Discussion: The definition of interpreting services clearly states that interpreting services are used with children who are deaf or hard of hearing. The nature and type of interpreting services required for children who are deaf or hard of hearing and also limited in English proficiency are to be determined by reference to the Department's regulations and policies regarding students with limited English proficiency. For example, the Department's regulations in 34 CFR part 100, implementing Title VI of the Civil Rights Act of 1964, 42 U.S.C. 2000d, require that recipients of Federal financial assistance ensure meaningful access to their programs and activities by students who are limited English proficient, including those who are deaf or hard of hearing. The requirement to provide services to students who are limited English proficient and others is also governed by various Department policy memoranda including the September 27, 1991 memorandum, "Department of Education Policy Update on Schools' Obligations Toward National Origin Minority Students With Limited English Proficiency;" the December 3, 1985 guidance document, "The Office for Civil Rights' Title VI Language Minority Compliance Procedures;" and the May 1970 memorandum to school districts, "Identification of discrimination and Denial of Services on the Basis of National Origin," 35 FR 11595. These documents are available at http://www.lep.gov. We do not believe additional clarification is necessary.

Changes: None.

Comment: One commenter stated that the definition of interpreting services appears to be limited to children who are deaf or hard of hearing, and recommended adding language to allow children without expressive speech to receive such services.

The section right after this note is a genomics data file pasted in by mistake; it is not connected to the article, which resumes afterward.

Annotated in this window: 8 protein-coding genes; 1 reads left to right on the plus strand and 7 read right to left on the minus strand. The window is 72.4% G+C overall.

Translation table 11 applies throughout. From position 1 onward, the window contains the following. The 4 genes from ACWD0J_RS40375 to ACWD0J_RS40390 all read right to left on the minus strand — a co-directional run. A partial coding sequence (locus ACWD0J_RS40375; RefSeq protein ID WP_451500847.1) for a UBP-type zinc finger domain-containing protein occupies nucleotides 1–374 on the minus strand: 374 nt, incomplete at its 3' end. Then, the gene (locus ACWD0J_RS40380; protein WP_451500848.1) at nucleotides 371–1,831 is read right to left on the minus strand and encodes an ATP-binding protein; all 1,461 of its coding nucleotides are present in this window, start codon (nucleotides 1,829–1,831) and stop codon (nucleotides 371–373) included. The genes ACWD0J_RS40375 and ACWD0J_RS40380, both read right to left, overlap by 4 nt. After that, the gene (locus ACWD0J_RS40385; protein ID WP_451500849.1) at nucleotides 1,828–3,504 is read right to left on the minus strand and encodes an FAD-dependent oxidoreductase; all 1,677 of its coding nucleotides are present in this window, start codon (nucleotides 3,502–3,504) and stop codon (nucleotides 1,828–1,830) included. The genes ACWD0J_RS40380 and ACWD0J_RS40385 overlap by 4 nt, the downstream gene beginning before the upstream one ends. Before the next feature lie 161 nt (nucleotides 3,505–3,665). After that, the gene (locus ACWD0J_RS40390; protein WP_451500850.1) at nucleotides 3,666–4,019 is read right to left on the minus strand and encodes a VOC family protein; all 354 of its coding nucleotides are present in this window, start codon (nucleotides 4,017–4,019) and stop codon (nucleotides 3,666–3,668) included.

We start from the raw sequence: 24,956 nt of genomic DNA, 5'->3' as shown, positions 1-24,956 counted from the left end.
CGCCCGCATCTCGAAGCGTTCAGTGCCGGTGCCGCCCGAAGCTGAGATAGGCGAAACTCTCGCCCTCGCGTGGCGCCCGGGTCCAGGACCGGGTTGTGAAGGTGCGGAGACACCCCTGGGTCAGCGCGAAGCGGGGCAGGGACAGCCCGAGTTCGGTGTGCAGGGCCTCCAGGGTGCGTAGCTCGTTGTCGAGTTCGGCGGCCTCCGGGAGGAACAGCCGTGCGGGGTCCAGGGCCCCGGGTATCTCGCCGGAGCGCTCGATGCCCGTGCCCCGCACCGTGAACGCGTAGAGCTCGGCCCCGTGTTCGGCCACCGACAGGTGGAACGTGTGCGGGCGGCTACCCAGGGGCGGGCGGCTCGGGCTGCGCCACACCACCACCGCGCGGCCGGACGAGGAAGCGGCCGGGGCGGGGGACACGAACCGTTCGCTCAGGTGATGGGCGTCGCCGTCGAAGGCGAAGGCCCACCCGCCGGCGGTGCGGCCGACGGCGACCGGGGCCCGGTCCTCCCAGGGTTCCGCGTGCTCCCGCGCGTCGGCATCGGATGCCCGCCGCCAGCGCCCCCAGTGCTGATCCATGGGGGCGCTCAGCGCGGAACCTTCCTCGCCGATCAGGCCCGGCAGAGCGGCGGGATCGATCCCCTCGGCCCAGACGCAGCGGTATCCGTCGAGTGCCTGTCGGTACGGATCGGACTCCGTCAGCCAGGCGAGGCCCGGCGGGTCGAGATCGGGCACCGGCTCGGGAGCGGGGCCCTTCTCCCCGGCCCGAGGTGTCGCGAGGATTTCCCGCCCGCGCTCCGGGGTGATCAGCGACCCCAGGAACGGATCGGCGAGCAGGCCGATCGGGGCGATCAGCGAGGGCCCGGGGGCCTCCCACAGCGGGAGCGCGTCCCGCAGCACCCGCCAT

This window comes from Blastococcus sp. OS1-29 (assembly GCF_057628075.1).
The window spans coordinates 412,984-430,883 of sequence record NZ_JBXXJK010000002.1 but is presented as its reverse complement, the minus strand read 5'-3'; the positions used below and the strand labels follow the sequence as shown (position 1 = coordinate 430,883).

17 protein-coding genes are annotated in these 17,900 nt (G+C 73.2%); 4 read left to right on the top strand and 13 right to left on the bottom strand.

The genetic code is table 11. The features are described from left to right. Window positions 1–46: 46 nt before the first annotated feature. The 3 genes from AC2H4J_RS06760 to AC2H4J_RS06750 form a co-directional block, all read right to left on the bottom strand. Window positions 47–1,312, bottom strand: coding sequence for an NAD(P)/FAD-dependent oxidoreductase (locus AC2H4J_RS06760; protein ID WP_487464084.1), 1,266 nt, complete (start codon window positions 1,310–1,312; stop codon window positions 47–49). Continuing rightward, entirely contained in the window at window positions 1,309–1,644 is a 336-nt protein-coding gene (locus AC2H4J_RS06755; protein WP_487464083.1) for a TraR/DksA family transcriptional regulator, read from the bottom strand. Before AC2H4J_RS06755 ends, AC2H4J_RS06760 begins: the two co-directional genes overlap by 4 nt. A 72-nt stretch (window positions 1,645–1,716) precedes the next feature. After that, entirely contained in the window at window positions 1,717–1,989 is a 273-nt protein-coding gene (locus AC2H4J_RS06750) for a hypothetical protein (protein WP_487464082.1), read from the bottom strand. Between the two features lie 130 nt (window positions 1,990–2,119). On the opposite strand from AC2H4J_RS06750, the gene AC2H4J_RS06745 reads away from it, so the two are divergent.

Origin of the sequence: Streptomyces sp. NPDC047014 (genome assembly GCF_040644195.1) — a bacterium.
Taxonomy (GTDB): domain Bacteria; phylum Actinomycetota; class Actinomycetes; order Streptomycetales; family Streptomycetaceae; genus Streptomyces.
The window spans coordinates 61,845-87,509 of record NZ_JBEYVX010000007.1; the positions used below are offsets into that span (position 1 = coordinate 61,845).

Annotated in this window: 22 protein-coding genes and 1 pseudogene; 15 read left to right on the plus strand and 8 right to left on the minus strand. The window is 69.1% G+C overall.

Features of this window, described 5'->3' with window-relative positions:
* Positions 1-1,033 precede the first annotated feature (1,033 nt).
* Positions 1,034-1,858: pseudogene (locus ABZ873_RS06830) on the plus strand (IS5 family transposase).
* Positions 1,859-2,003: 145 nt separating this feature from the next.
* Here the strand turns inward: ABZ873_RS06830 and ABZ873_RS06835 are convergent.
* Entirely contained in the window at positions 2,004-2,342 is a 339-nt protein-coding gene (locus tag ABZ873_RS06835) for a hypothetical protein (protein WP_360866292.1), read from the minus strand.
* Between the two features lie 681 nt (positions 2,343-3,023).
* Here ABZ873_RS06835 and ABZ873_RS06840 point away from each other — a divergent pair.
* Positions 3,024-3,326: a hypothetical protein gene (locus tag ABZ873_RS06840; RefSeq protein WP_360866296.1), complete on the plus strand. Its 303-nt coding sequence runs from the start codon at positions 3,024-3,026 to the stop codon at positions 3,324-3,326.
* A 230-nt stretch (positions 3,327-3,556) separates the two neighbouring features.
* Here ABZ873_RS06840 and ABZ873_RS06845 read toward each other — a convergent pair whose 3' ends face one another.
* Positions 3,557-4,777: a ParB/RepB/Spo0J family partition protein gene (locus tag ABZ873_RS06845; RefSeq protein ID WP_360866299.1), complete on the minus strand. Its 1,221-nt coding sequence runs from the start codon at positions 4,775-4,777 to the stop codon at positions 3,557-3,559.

Discussion: Interpreting services, as defined in Sec. 300.34(c)(4), clearly states that interpreting services are used with children who are deaf and hard of hearing. Therefore, a child who is not deaf or hard of hearing, but who is without expressive speech, would not be considered eligible to receive interpreting services as defined in Sec. 300.34(c)(4). However, such a child could be considered eligible for speech-language pathology services, consistent with Sec. 300.34(c)(15).

Changes: None.

Comment: Some commenters recommended including communication access real-time transcription (CART) services in the definition of interpreting services because these services are being used with increasing frequency in postsecondary education and employment settings, and familiarity and experience with CART services may better prepare children who are deaf or hard of hearing to transition to higher education and employment environments.

A few commenters stated that the definition of interpreting services appears to limit interpreting services to the methods listed in Sec. 300.34(c)(4), which exclude tactile and close vision interpreting for children who are deaf-blind.

Discussion: Although the definition of interpreting services is written broadly to include other types of interpreting services, we believe that it is important to include in the definition services in which oral communications are transcribed into real-time text. Therefore, we are adding language to Sec. 300.34(c)(4) to refer to transcription services and include several examples of transcription systems used to provide such services.

We also believe that it is important that the definition of interpreting services include services for children who are deaf-blind. However, because there are many types of interpreting services for children who are deaf-blind, in addition to tactile and close vision interpreting services, we will add a more general statement to include interpreting services for children who are deaf-blind, rather than listing all the different methods that might be used for children who are deaf-blind.

Changes: We have restructured Sec. 300.34(c)(4)and added "and transcription services such as communication real-time translation (CART), C-Print, and TypeWell" to the definition of interpreting services in paragraph (c)(4)(i). We have also added a new paragraph (c)(4)(ii) to include interpreting services for children who are deaf-blind.